Thursday, January 19, 2006

Cubeville

I had to snicker at an article in Computerworld entitled Private Office or Cubicle: The Debate Goes On. Maybe the word "debate" is a little strong, yet it's still a controversial subject at many companies.

Except for a brief stint as a Project Manager, I've always shared my space with somebody. Mostly cube farms, but occasionally an office with another party. When I work at home, I seem to get more done. Is that because at home I concentrate on tasks that I can do remotely or because I don't have interruptions? I don't know. I do know I like poking my head over the partition and asking the person next to me a question.

Sure, there are times I'd like my own office; getting into a discussion of how Oracle or MySQL works, annual performance reviews, and interviewing. But for those few times I need an office, there are plenty of conference rooms available.

The debate goes on: Cube or Office?

6 comments:

Tim... said...

Four people, no windows, limited airflow, no partitions. It's the only way to work :)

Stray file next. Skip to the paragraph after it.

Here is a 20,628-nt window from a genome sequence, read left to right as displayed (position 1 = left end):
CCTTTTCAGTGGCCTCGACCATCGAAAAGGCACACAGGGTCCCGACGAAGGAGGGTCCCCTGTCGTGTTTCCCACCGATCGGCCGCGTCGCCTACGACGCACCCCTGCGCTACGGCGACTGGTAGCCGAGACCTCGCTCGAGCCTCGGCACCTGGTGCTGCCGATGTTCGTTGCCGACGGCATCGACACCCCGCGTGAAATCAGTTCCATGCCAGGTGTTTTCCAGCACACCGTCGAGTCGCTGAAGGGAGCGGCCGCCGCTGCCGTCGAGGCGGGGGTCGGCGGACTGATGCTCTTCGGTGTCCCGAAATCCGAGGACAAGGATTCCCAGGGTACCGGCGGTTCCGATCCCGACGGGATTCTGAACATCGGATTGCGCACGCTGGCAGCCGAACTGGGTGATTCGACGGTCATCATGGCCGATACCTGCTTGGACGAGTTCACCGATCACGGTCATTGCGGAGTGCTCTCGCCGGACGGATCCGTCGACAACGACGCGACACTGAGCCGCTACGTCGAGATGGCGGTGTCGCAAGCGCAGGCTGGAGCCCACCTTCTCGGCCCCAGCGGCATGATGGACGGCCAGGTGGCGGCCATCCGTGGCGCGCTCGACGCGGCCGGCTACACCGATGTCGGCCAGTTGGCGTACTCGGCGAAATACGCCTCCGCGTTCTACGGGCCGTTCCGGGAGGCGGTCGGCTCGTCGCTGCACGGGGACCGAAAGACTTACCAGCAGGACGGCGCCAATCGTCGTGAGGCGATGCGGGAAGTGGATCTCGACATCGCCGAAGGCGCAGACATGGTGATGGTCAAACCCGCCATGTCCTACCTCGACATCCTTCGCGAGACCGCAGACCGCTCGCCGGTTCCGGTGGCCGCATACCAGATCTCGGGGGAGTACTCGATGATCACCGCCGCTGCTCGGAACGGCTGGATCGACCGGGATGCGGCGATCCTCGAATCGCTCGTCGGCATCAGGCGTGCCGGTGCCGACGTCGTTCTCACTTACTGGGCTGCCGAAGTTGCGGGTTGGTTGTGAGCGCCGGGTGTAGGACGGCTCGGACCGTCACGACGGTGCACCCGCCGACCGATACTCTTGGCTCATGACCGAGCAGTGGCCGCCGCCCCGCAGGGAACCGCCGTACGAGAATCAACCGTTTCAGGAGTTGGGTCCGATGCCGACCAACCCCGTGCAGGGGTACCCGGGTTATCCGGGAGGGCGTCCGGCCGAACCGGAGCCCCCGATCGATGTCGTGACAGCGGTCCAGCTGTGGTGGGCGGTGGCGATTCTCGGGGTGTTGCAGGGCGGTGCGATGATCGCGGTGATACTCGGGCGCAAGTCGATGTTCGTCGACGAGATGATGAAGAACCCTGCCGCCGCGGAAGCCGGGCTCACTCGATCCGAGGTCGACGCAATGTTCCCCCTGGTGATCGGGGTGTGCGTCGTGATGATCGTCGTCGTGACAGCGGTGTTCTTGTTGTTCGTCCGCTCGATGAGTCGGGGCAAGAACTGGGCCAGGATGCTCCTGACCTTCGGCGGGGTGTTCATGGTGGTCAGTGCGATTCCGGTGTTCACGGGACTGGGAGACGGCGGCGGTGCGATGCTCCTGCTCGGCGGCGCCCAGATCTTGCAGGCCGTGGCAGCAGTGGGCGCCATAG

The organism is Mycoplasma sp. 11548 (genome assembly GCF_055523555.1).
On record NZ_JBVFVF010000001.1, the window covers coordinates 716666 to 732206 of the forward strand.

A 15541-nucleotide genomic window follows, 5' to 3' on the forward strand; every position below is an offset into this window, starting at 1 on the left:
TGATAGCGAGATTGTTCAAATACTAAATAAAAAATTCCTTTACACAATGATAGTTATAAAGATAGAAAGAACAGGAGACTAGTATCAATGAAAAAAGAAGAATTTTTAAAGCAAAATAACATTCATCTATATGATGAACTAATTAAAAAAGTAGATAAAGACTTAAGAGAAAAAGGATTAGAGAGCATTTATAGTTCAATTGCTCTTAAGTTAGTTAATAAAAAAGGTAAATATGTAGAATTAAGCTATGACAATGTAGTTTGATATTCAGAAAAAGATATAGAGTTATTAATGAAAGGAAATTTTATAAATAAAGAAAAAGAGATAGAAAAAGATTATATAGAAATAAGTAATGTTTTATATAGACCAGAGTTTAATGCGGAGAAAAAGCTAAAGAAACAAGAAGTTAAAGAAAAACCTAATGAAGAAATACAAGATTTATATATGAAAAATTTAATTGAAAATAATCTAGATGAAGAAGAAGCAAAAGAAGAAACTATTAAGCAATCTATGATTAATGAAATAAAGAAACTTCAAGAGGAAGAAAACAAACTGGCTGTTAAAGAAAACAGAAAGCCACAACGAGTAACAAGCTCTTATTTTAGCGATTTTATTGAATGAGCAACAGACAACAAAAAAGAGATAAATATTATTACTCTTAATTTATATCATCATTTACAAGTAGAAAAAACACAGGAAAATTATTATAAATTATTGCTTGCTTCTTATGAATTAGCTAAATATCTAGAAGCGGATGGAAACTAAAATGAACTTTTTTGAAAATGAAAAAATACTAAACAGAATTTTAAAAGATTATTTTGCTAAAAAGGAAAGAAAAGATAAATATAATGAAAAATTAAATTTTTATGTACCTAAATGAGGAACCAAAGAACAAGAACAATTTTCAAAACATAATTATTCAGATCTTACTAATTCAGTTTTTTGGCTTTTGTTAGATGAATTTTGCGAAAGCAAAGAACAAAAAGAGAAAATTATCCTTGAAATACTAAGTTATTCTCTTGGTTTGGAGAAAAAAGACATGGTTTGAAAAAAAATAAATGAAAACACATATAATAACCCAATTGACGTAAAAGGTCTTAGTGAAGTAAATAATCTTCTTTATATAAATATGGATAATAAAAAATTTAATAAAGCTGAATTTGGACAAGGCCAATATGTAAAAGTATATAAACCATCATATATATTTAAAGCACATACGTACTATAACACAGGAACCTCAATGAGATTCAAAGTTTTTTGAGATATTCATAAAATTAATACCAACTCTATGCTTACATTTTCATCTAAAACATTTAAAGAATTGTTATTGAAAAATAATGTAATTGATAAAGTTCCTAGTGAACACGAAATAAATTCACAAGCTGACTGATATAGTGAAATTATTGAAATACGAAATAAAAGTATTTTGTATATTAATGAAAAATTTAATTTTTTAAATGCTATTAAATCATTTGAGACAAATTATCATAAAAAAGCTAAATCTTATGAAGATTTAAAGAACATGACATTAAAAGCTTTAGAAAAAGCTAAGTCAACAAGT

Cheers

Tim...

Jeff Hunter said...

Hopefully everyone is issued a can of Right Guard in their "Welcome Packet".

David Aldridge said...

Once upon a time: ten people in a square room with desks around the edge, two servers, no windows, no partitions ... ugh.

Cleric said...

No give me my office any day .... along with my email, video phone, chat rooms and any other way I can limit direct human contact.

In case you haven't guessed I am kidding. I to enjoy the ability to converse with my collegues. And would hate being at work without it.

Additionally, some of the new schools of management thought purport that the more open an office, from layout to paypackets to heirarchy, the better. For more info on this read Maverick by Ricardo Semler. There lots of similar case studies this is just the one that sticks out from my uni days.

Jeff Hunter said...

two servers, no windows...

...you had me at no windows...

Anonymous said...

Neither cube nor office allows proper control over the times one needs privacy/concentration and times one needs to interact.